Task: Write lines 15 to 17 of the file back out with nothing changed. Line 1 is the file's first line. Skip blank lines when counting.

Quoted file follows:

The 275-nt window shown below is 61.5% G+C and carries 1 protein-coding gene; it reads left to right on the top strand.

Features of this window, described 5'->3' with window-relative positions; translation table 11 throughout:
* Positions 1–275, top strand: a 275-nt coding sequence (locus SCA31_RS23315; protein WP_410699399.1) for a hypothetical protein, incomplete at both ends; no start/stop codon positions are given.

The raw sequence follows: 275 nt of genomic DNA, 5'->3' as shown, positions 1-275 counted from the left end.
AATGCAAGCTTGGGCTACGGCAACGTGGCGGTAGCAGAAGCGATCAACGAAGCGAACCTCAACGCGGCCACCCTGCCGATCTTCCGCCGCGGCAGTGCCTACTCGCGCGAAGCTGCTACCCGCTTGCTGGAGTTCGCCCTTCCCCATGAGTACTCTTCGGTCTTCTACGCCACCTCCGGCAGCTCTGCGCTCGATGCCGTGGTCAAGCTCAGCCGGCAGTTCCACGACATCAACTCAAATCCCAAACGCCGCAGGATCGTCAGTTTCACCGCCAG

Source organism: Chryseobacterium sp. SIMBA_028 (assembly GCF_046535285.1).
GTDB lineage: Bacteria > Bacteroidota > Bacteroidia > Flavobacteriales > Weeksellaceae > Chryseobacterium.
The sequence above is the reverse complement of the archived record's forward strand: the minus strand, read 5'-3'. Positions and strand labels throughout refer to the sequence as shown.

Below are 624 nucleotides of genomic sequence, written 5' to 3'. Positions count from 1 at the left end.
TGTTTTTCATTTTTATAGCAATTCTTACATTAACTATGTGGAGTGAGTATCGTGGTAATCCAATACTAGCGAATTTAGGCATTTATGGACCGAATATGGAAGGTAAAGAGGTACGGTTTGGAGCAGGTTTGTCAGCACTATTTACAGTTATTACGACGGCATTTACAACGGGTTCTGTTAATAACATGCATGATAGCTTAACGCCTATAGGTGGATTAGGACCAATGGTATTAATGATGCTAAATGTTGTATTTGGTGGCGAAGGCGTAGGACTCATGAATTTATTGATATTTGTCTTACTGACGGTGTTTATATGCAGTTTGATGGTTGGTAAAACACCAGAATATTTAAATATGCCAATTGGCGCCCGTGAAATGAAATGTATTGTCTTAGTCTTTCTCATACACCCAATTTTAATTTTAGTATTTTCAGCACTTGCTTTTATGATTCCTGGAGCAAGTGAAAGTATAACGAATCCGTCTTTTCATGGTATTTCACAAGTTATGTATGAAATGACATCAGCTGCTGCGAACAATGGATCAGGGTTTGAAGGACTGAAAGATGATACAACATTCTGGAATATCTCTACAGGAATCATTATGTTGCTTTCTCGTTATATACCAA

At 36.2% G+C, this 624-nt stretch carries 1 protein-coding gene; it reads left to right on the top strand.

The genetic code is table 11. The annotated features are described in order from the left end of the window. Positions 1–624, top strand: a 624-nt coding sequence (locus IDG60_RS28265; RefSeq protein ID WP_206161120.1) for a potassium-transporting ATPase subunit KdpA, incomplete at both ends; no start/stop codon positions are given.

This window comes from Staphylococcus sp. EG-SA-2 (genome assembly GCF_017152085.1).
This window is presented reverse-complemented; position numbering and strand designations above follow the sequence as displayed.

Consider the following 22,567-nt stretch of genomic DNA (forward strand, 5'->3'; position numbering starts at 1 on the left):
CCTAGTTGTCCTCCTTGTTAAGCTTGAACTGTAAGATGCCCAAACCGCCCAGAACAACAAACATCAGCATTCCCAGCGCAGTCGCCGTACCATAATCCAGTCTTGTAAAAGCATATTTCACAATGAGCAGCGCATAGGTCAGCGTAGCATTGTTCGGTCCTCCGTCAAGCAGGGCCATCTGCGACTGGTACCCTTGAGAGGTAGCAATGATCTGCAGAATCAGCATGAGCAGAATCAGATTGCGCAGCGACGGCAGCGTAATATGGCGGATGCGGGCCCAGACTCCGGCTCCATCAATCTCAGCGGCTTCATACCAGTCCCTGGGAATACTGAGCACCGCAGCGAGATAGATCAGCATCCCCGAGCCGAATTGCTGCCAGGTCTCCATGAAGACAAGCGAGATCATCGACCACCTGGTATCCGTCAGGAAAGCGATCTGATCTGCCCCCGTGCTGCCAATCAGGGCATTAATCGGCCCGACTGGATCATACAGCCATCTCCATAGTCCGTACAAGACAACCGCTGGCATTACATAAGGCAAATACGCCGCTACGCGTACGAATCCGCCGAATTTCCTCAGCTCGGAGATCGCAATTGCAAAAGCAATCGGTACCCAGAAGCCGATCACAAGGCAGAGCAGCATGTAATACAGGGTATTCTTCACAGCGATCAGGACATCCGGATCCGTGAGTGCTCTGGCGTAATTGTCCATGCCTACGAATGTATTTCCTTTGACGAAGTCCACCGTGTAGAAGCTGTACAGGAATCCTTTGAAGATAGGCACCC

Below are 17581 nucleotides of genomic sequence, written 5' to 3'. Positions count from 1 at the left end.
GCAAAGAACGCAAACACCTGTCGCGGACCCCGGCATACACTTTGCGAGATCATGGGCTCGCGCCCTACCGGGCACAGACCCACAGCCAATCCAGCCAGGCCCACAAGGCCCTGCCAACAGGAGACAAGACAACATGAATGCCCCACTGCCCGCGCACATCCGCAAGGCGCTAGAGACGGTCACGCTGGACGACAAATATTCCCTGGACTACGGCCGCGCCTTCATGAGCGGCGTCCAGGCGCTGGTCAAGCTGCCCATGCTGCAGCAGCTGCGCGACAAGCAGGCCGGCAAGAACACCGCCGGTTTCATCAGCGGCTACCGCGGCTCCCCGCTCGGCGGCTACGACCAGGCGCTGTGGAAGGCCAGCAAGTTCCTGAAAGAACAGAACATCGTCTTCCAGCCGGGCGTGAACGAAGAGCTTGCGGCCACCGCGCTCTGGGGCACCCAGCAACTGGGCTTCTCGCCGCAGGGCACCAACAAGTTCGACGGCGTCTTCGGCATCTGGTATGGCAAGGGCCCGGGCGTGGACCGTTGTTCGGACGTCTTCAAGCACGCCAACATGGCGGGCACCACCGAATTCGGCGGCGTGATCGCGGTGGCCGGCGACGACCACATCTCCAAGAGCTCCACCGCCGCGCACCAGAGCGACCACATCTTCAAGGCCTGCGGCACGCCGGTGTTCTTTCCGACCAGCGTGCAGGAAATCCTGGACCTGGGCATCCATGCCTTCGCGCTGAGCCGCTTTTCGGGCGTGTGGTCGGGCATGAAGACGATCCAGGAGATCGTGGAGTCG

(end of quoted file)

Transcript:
Consider the following 22,567-nt stretch of genomic DNA (forward strand, 5'->3'; position numbering starts at 1 on the left):
CCTAGTTGTCCTCCTTGTTAAGCTTGAACTGTAAGATGCCCAAACCGCCCAGAACAACAAACATCAGCATTCCCAGCGCAGTCGCCGTACCATAATCCAGTCTTGTAAAAGCATATTTCACAATGAGCAGCGCATAGGTCAGCGTAGCATTGTTCGGTCCTCCGTCAAGCAGGGCCATCTGCGACTGGTACCCTTGAGAGGTAGCAATGATCTGCAGAATCAGCATGAGCAGAATCAGATTGCGCAGCGACGGCAGCGTAATATGGCGGATGCGGGCCCAGACTCCGGCTCCATCAATCTCAGCGGCTTCATACCAGTCCCTGGGAATACTGAGCACCGCAGCGAGATAGATCAGCATCCCCGAGCCGAATTGCTGCCAGGTCTCCATGAAGACAAGCGAGATCATCGACCACCTGGTATCCGTCAGGAAAGCGATCTGATCTGCCCCCGTGCTGCCAATCAGGGCATTAATCGGCCCGACTGGATCATACAGCCATCTCCATAGTCCGTACAAGACAACCGCTGGCATTACATAAGGCAAATACGCCGCTACGCGTACGAATCCGCCGAATTTCCTCAGCTCGGAGATCGCAATTGCAAAAGCAATCGGTACCCAGAAGCCGATCACAAGGCAGAGCAGCATGTAATACAGGGTATTCTTCACAGCGATCAGGACATCCGGATCCGTGAGTGCTCTGGCGTAATTGTCCATGCCTACGAATGTATTTCCTTTGACGAAGTCCACCGTGTAGAAGCTGTACAGGAATCCTTTGAAGATAGGCACCC

Below are 17581 nucleotides of genomic sequence, written 5' to 3'. Positions count from 1 at the left end.